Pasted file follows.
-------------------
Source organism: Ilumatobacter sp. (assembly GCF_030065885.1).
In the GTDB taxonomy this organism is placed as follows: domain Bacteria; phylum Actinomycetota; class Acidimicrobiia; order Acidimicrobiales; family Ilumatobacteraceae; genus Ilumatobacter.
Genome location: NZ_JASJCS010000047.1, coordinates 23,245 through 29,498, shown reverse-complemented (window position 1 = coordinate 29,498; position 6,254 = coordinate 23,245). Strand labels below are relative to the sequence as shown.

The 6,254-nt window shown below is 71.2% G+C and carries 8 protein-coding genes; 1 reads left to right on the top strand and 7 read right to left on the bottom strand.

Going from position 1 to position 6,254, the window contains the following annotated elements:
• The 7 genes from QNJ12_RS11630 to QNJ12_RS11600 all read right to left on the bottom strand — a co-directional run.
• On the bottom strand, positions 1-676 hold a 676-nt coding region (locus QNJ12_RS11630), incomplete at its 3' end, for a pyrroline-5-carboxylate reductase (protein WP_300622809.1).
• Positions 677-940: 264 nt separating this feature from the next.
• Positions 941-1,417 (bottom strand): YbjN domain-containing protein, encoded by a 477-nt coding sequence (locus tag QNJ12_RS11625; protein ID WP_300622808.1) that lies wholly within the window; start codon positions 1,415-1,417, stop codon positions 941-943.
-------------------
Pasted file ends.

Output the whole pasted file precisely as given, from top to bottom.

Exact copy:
Source organism: Ilumatobacter sp. (assembly GCF_030065885.1).
In the GTDB taxonomy this organism is placed as follows: domain Bacteria; phylum Actinomycetota; class Acidimicrobiia; order Acidimicrobiales; family Ilumatobacteraceae; genus Ilumatobacter.
Genome location: NZ_JASJCS010000047.1, coordinates 23,245 through 29,498, shown reverse-complemented (window position 1 = coordinate 29,498; position 6,254 = coordinate 23,245). Strand labels below are relative to the sequence as shown.

The 6,254-nt window shown below is 71.2% G+C and carries 8 protein-coding genes; 1 reads left to right on the top strand and 7 read right to left on the bottom strand.

Going from position 1 to position 6,254, the window contains the following annotated elements:
• The 7 genes from QNJ12_RS11630 to QNJ12_RS11600 all read right to left on the bottom strand — a co-directional run.
• On the bottom strand, positions 1-676 hold a 676-nt coding region (locus QNJ12_RS11630), incomplete at its 3' end, for a pyrroline-5-carboxylate reductase (protein WP_300622809.1).
• Positions 677-940: 264 nt separating this feature from the next.
• Positions 941-1,417 (bottom strand): YbjN domain-containing protein, encoded by a 477-nt coding sequence (locus tag QNJ12_RS11625; protein ID WP_300622808.1) that lies wholly within the window; start codon positions 1,415-1,417, stop codon positions 941-943.